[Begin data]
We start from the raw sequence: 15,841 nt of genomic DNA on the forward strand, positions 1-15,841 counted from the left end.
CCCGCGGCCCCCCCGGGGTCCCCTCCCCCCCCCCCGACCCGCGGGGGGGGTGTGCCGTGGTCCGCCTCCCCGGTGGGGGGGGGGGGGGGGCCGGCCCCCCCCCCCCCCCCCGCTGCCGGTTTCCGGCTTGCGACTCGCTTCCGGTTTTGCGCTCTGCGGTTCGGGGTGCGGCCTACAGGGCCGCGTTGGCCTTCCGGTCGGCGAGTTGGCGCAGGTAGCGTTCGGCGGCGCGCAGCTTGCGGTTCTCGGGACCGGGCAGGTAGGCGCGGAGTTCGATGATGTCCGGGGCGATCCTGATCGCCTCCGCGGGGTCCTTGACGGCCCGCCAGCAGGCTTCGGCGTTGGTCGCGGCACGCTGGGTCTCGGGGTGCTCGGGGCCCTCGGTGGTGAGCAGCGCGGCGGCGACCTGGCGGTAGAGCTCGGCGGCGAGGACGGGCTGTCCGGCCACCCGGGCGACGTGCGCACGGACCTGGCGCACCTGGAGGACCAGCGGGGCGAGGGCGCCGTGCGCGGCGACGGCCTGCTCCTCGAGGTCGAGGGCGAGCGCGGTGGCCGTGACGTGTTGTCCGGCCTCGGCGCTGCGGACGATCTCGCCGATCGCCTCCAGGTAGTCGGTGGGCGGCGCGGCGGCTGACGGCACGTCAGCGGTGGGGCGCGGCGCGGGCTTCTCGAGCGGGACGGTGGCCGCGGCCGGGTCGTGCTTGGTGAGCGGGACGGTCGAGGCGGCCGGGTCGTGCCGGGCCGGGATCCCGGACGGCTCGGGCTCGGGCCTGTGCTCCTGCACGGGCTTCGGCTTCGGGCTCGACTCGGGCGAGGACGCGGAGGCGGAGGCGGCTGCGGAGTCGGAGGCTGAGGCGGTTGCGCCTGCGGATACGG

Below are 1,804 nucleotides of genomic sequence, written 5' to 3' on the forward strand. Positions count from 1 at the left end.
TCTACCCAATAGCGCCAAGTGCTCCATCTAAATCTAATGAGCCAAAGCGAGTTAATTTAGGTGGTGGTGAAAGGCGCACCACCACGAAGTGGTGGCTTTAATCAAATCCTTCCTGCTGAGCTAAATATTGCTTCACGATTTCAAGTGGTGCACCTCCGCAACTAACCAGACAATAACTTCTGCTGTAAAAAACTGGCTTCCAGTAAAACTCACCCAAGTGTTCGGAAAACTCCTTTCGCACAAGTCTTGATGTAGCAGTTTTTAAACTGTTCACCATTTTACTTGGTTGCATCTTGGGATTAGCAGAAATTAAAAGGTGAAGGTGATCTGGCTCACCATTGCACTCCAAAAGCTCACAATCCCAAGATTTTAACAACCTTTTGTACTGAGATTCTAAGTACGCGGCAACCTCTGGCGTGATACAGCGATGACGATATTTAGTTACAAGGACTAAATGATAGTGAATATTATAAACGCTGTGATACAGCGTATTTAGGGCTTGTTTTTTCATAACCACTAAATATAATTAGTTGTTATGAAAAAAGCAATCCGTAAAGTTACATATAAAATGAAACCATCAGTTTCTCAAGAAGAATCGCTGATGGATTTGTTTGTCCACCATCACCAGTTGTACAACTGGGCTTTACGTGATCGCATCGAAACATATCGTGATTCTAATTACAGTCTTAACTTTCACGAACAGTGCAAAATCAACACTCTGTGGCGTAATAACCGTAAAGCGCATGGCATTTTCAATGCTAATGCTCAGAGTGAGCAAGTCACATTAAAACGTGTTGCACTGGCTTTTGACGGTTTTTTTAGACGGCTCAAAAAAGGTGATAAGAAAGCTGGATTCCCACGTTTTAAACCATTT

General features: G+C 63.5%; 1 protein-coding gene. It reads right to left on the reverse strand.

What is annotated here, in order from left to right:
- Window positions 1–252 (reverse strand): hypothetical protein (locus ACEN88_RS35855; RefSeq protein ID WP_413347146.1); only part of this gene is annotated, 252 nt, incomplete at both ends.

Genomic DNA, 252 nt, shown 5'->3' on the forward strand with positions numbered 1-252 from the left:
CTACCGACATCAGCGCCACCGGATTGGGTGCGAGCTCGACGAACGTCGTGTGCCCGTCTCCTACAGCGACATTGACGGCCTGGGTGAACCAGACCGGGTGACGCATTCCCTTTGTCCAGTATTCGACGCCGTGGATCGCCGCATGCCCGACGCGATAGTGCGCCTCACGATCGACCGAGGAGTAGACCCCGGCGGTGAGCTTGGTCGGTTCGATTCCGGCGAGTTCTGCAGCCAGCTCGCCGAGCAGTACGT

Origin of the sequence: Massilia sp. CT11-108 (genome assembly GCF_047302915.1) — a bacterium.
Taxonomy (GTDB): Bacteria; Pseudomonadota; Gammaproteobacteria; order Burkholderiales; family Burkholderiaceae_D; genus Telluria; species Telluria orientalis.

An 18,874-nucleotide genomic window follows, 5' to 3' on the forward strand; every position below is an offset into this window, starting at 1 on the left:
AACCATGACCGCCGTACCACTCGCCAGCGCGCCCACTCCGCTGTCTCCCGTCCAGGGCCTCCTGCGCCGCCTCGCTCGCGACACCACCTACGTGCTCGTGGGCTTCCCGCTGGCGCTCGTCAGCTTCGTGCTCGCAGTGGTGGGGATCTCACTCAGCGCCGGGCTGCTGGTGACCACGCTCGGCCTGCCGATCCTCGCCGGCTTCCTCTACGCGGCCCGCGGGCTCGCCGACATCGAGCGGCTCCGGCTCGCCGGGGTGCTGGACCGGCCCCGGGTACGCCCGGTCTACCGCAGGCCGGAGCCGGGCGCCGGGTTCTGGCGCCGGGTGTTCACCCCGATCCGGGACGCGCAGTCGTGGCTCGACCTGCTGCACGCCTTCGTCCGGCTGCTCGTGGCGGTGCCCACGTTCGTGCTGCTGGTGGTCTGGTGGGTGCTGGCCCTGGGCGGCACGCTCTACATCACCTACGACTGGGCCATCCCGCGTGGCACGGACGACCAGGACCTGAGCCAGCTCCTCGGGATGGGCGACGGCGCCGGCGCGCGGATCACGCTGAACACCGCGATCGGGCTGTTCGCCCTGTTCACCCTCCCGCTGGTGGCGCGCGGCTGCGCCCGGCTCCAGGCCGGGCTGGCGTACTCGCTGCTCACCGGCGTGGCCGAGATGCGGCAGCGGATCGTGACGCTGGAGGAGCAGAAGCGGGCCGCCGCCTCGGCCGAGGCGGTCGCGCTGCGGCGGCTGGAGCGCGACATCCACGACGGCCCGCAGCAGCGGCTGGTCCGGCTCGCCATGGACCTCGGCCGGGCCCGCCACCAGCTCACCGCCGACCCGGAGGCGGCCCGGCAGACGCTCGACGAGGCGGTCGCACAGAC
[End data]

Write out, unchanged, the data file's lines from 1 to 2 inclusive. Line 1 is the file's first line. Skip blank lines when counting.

We start from the raw sequence: 15,841 nt of genomic DNA on the forward strand, positions 1-15,841 counted from the left end.
CCCGCGGCCCCCCCGGGGTCCCCTCCCCCCCCCCCGACCCGCGGGGGGGGTGTGCCGTGGTCCGCCTCCCCGGTGGGGGGGGGGGGGGGGCCGGCCCCCCCCCCCCCCCCCGCTGCCGGTTTCCGGCTTGCGACTCGCTTCCGGTTTTGCGCTCTGCGGTTCGGGGTGCGGCCTACAGGGCCGCGTTGGCCTTCCGGTCGGCGAGTTGGCGCAGGTAGCGTTCGGCGGCGCGCAGCTTGCGGTTCTCGGGACCGGGCAGGTAGGCGCGGAGTTCGATGATGTCCGGGGCGATCCTGATCGCCTCCGCGGGGTCCTTGACGGCCCGCCAGCAGGCTTCGGCGTTGGTCGCGGCACGCTGGGTCTCGGGGTGCTCGGGGCCCTCGGTGGTGAGCAGCGCGGCGGCGACCTGGCGGTAGAGCTCGGCGGCGAGGACGGGCTGTCCGGCCACCCGGGCGACGTGCGCACGGACCTGGCGCACCTGGAGGACCAGCGGGGCGAGGGCGCCGTGCGCGGCGACGGCCTGCTCCTCGAGGTCGAGGGCGAGCGCGGTGGCCGTGACGTGTTGTCCGGCCTCGGCGCTGCGGACGATCTCGCCGATCGCCTCCAGGTAGTCGGTGGGCGGCGCGGCGGCTGACGGCACGTCAGCGGTGGGGCGCGGCGCGGGCTTCTCGAGCGGGACGGTGGCCGCGGCCGGGTCGTGCTTGGTGAGCGGGACGGTCGAGGCGGCCGGGTCGTGCCGGGCCGGGATCCCGGACGGCTCGGGCTCGGGCCTGTGCTCCTGCACGGGCTTCGGCTTCGGGCTCGACTCGGGCGAGGACGCGGAGGCGGAGGCGGCTGCGGAGTCGGAGGCTGAGGCGGTTGCGCCTGCGGATACGG